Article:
12 October 2015
The United Nations has launched the Nelson Mandela Rules, a guideline to protect the rights of detainees.
Secretary-general Ban Ki-moon welcomed the Revised Standard Minimum Rules for the Treatment of Prisoners, describing it as “a great step forward”, on 7 October.
The United Nations Commission on Crime Prevention and Criminal Justice adopted the crucial revisions of the 60-year-old international standards on treatment of prisoners at a meeting on 22 May in Vienna, in Austria. Now the Mandela Rules have been adopted by the UN General Assembly, which has published them.
— NelsonMandela (@NelsonMandela)October 9, 2015
UN General Assembly president Mogens Lykketoft recalled the spirit of Mandela. “It is said that no one truly knows a nation until one has been inside its jails,” he quoted. “A nation should not be judged by how it treats its highest citizens, but its lowest ones.”
Lykketoft said that nations had failed to protect the human rights of prisoners. Too often, the driving principle behind prisoner treatment had been to see these individuals as entirely separate from communities and societies.
“Hidden from our gaze, and indeed sometimes before our very eyes, prisoners have suffered abuse and mistreatment.”
The basic outline
The Mandela Rules “outlines that there shall be no discrimination; that the religious beliefs and moral precepts of prisoners shall be respected; and that legal representation and protection are mandated in regard to vulnerable groups within the prison populations”, reads the UN website.
Ivan Šimonović, assistant secretary-general for human rights, said the revised rules were much more specific on matters such as defining the scope on solitary confinement and first-time guidance on intrusive searches, including strip and body cavity searches.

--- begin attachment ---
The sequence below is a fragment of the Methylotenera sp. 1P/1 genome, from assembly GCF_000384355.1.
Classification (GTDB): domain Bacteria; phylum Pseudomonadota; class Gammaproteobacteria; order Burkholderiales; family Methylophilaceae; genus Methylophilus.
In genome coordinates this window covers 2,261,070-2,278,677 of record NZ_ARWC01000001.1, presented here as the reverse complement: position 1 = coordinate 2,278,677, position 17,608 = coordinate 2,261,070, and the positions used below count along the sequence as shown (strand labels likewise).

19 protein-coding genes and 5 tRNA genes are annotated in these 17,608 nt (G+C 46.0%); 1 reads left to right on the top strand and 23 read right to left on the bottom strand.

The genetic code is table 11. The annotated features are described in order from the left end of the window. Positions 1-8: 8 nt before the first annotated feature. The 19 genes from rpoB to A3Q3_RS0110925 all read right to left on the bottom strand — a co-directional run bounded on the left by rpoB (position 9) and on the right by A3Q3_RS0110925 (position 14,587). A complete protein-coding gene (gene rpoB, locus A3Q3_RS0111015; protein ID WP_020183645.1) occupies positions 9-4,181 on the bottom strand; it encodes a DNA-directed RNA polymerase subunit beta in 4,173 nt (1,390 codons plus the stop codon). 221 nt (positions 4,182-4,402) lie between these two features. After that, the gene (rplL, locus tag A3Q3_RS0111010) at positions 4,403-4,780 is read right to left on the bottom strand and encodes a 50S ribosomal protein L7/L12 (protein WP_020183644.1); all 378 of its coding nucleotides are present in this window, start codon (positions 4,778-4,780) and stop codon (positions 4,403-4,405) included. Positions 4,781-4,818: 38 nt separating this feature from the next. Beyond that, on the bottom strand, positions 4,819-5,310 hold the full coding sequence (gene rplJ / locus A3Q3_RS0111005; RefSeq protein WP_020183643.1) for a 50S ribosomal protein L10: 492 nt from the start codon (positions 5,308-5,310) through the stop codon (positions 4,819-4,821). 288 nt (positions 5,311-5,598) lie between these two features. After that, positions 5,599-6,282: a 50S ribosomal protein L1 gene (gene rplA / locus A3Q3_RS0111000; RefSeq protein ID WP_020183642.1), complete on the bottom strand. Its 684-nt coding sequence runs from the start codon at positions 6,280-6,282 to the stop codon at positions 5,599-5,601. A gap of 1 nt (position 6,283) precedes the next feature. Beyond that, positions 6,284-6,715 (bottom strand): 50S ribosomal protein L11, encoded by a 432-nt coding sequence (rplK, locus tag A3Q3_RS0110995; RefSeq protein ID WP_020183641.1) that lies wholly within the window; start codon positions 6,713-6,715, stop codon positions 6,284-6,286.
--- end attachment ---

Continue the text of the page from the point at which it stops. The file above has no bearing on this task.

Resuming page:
But implementation could be a challenge, said Lykketoft. “The crucial challenge for member states will be to translate these rules into a reality and to increase co-operation both within and outside the UN system to improve the lives of prisoners throughout the world.”
Šimonović added: “That is what Mr Mandela would have expected from us.”
South Africa chaired the expert group in the revision of the Standard Minimum Rules.
The Mandela Rules now contain an expanded section of basic principles, including the absolute prohibition of torture and other cruel, inhuman or degrading treatment or punishment. The independence of health care staff is assured, and extensive restrictions are placed on disciplinary measures, including the prohibition of solitary confinement beyond 15 days.
Clear and detailed instructions are provided on issues such as cell and body searches, registration and record keeping, investigations into deaths and complaints of torture and other ill-treatment, the needs of specific groups, independent inspections of prisons, the right to legal representation and more.
Source: United Nations